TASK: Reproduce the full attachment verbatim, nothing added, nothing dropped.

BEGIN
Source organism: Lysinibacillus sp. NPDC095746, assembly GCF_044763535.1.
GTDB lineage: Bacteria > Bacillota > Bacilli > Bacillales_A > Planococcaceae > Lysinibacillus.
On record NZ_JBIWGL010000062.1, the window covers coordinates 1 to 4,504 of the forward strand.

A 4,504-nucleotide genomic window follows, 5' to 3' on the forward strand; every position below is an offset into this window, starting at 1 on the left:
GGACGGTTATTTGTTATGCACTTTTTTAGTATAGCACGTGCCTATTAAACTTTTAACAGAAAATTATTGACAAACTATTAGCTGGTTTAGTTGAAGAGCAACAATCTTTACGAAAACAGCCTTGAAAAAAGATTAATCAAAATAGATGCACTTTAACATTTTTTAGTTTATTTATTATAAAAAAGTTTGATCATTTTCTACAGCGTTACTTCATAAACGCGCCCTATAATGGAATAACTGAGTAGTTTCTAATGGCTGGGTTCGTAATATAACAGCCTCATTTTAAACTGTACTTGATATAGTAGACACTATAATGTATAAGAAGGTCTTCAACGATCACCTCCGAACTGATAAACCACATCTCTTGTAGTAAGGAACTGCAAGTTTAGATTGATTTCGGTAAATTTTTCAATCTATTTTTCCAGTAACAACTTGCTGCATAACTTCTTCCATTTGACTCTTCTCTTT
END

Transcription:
Source organism: Lysinibacillus sp. NPDC095746, assembly GCF_044763535.1.
GTDB lineage: Bacteria > Bacillota > Bacilli > Bacillales_A > Planococcaceae > Lysinibacillus.
On record NZ_JBIWGL010000062.1, the window covers coordinates 1 to 4,504 of the forward strand.

A 4,504-nucleotide genomic window follows, 5' to 3' on the forward strand; every position below is an offset into this window, starting at 1 on the left:
GGACGGTTATTTGTTATGCACTTTTTTAGTATAGCACGTGCCTATTAAACTTTTAACAGAAAATTATTGACAAACTATTAGCTGGTTTAGTTGAAGAGCAACAATCTTTACGAAAACAGCCTTGAAAAAAGATTAATCAAAATAGATGCACTTTAACATTTTTTAGTTTATTTATTATAAAAAAGTTTGATCATTTTCTACAGCGTTACTTCATAAACGCGCCCTATAATGGAATAACTGAGTAGTTTCTAATGGCTGGGTTCGTAATATAACAGCCTCATTTTAAACTGTACTTGATATAGTAGACACTATAATGTATAAGAAGGTCTTCAACGATCACCTCCGAACTGATAAACCACATCTCTTGTAGTAAGGAACTGCAAGTTTAGATTGATTTCGGTAAATTTTTCAATCTATTTTTCCAGTAACAACTTGCTGCATAACTTCTTCCATTTGACTCTTCTCTTT